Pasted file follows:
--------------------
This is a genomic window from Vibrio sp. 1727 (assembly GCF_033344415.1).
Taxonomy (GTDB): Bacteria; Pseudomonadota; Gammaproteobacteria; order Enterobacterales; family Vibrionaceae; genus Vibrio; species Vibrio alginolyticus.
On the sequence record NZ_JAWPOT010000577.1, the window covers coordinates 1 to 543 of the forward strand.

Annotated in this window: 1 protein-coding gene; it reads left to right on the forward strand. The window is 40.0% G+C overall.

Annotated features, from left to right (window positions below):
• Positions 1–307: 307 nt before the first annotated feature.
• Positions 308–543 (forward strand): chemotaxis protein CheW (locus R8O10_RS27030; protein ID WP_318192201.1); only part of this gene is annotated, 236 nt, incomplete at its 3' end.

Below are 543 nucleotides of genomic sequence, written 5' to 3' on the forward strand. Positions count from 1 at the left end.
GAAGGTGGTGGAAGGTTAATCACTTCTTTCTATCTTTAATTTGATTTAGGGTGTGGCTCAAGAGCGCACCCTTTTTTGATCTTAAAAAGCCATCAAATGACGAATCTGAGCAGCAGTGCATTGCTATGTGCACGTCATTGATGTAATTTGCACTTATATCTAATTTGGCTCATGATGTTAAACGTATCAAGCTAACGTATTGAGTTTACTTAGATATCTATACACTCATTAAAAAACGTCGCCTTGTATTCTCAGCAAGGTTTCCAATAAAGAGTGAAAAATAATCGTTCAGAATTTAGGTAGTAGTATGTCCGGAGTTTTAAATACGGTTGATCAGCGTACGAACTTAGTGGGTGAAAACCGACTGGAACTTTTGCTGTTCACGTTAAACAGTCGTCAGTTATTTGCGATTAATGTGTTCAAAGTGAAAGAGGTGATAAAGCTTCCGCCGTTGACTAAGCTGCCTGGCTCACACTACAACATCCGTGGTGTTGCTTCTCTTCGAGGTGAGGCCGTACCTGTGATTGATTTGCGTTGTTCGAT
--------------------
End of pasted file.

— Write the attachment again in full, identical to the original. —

This is a genomic window from Vibrio sp. 1727 (assembly GCF_033344415.1).
Taxonomy (GTDB): Bacteria; Pseudomonadota; Gammaproteobacteria; order Enterobacterales; family Vibrionaceae; genus Vibrio; species Vibrio alginolyticus.
On the sequence record NZ_JAWPOT010000577.1, the window covers coordinates 1 to 543 of the forward strand.

Annotated in this window: 1 protein-coding gene; it reads left to right on the forward strand. The window is 40.0% G+C overall.

Annotated features, from left to right (window positions below):
• Positions 1–307: 307 nt before the first annotated feature.
• Positions 308–543 (forward strand): chemotaxis protein CheW (locus R8O10_RS27030; protein ID WP_318192201.1); only part of this gene is annotated, 236 nt, incomplete at its 3' end.

Below are 543 nucleotides of genomic sequence, written 5' to 3' on the forward strand. Positions count from 1 at the left end.
GAAGGTGGTGGAAGGTTAATCACTTCTTTCTATCTTTAATTTGATTTAGGGTGTGGCTCAAGAGCGCACCCTTTTTTGATCTTAAAAAGCCATCAAATGACGAATCTGAGCAGCAGTGCATTGCTATGTGCACGTCATTGATGTAATTTGCACTTATATCTAATTTGGCTCATGATGTTAAACGTATCAAGCTAACGTATTGAGTTTACTTAGATATCTATACACTCATTAAAAAACGTCGCCTTGTATTCTCAGCAAGGTTTCCAATAAAGAGTGAAAAATAATCGTTCAGAATTTAGGTAGTAGTATGTCCGGAGTTTTAAATACGGTTGATCAGCGTACGAACTTAGTGGGTGAAAACCGACTGGAACTTTTGCTGTTCACGTTAAACAGTCGTCAGTTATTTGCGATTAATGTGTTCAAAGTGAAAGAGGTGATAAAGCTTCCGCCGTTGACTAAGCTGCCTGGCTCACACTACAACATCCGTGGTGTTGCTTCTCTTCGAGGTGAGGCCGTACCTGTGATTGATTTGCGTTGTTCGAT